Your Common Property Terms (D-M)

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FOR EASY reference, I thought the simplest way would be to split these Common Property Terms up into three alphabetic sections.

And so, you can now sift through this next section from …

D to M

Date of Settlement

The day, under the terms of the contract, when a vendor is
obliged to transfer a property to the purchaser.

Deferred Income

Future income as from a lease, which includes periodic rent
increases.

Depreciation

Drop in a property’s value due to passage of time,
deterioration of the improvements, or changes to the
neighbouring properties. Also: Book Depreciation is
the amount you can claim for tax purposes for the
replacement of an asset.

Developer

A person who buys property; and by improving it through sub-
division or construction for instance, lifts its value.

Direct Costs

Site costs (purchase price + legal expenses + commission),
plus improvement cost (plans and permits + professional fees
+ construction).

District Business Centre

The heart of a substantial shopping centre within a suburb.

Easement

The contractual right for one person to use a portion of
another persons land, usually providing for electricity or
drainage; or as a driveway for access.

Economic Life

The potential number of years a building could remain profitable.

Effective Rate

The real rate of (return or repayment), as opposed to the
nominal rate.

Environmental Impact Study

An expert’s assessment of long-term environmental effects of
a particular land-use scheme.

Essential Services

Statutorily monitored services within a property including:
air conditioning, fire services, lifts, electrical equipment and
so on — which will attract significant fines for you as the owner,
for non-compliance.

Equity

The percentage of a property an owner holds after outstanding
Facadeloans have been deducted from its market value.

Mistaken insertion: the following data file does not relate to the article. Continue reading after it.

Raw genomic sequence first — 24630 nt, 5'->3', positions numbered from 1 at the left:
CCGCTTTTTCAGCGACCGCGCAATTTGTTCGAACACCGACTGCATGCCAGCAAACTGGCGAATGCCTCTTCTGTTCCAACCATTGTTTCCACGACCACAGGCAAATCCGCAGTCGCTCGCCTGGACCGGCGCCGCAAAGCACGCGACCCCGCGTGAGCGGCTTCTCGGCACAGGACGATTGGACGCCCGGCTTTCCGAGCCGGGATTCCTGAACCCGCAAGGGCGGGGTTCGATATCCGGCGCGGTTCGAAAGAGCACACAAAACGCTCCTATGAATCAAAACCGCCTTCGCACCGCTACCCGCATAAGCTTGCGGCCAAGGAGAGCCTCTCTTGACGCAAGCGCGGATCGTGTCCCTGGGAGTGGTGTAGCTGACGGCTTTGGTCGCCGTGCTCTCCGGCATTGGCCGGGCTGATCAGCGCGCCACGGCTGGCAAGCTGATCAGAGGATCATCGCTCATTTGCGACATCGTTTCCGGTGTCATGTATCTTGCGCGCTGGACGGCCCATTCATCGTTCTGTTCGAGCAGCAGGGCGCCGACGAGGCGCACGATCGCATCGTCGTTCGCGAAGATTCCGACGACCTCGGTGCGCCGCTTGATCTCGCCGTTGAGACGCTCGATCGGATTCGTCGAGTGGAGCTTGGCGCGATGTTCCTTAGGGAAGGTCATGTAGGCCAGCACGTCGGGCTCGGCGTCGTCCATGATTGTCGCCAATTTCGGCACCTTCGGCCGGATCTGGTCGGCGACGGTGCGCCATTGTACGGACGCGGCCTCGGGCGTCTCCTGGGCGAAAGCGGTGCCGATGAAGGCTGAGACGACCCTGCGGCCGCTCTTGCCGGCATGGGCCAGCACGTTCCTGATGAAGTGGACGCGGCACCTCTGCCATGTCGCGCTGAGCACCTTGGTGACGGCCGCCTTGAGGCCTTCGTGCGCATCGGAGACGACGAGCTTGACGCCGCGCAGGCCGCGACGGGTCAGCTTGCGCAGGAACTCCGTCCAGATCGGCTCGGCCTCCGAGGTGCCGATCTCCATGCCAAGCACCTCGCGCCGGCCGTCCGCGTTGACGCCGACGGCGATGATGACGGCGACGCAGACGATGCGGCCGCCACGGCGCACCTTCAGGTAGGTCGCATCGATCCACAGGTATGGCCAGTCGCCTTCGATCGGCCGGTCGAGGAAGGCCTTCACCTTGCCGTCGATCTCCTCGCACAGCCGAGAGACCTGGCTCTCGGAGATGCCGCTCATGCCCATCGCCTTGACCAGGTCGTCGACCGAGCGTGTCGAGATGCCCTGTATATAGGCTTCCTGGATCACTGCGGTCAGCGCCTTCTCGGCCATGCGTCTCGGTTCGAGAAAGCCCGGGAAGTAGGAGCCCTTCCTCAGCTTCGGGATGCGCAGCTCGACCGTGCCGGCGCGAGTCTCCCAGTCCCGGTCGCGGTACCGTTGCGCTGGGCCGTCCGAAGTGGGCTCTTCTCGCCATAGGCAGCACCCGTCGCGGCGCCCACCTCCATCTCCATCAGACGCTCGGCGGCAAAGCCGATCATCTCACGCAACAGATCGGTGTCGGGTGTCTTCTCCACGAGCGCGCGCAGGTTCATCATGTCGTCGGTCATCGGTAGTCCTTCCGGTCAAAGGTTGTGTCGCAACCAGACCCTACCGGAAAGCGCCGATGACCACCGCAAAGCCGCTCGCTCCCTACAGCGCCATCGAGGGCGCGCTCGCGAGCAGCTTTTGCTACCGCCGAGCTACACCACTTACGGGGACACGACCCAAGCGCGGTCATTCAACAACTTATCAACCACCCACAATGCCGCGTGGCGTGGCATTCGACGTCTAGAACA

Facade

The front face of a building.

Foreclosure

The legal action to possess a property, which a mortgagee
takes when a mortgagor defaults on the loan payments.

Freehold

A property that is owned outright and for unlimited duration.

General Law Title

Such a title pre-dates the Torrens Title System, under which
ownership is government-recorded by Certificates of Title; it is
based on an ongoing history or ownership.

Head Room

The distance from floor to ceiling.

Heavy Industry

A zoning term covering noisy, smelly or otherwise unattractive
industries.

Hectare

The metric measurement of land area equal to 10,000 square
metres, or 2.47 acres.

Height Density

Another zoning regulation limiting the height of buildings in
a particular area.

High Rise

A residential building over three or four storeys, usually requiring a
lift. It is an indefinite term. In offices, a building over 30 storeys.

Home Units

Individually-owned homes in a development of two or more
Industrial Parkhomes — usually owner-occupied rather than rented.

Industrial Park

A considerable development over a large area tailored to the requirements of industry

Insurable Interest

As soon as you sign a contract to buy a property, you have an
insurable interest and are wise to cover it by insurance.

Interest-only Loan

Here the borrower is obliged to pay interest over the term of
the loan but not to amortise the principal — repaying it as a
lump sum at the end.

Interim Development Order

Enables a planning authority to control development of an area,
before the final scheme is formally gazetted.

Investment Return

The rate per month (or year) of return on investment, produced
by rental and resale.

Irrevocable

Cannot be undone.

Joint Venture

Two or more people (or companies) combine to carry out a project
or enterprise.

Landlord

The owner of a property available for leasing.

Land Usage

Determined by zoning regulations: residential, industrial, etc.

Lease

The formal arrangement by which one party has use of another’s
property: in return for rent.

Lease with Option to Purchase

A lease embodying the right of the lessee to buy the property
at an agreed price, within an agreed time.

Lessor

The party who grants a lease.

Leverage

Means putting into a property a small amount of capital, and
borrowing the balance to achieve a better return on your capital.

Maintenance

The expenditure required to keep a property in an efficient
and proper operating condition.

Managing Agent

A real estate agent authorised by you to manage your property.

Market Price

The price paid for a property is real, whereas “market value”
is only an estimate.

Mezzanine Floor

An intermediary floor, usually between the ground and first
floors.

Mortgage

A document pledging a property as security for the repayment
of the money you borrow against the property.

Mortgagee

The lender on the mortgage.

Mortgagee in Possession

The mortgagee gets a court order to take possession of the
property, usually after a mortgagor defaults.

Mortgagor

You as the borrower.

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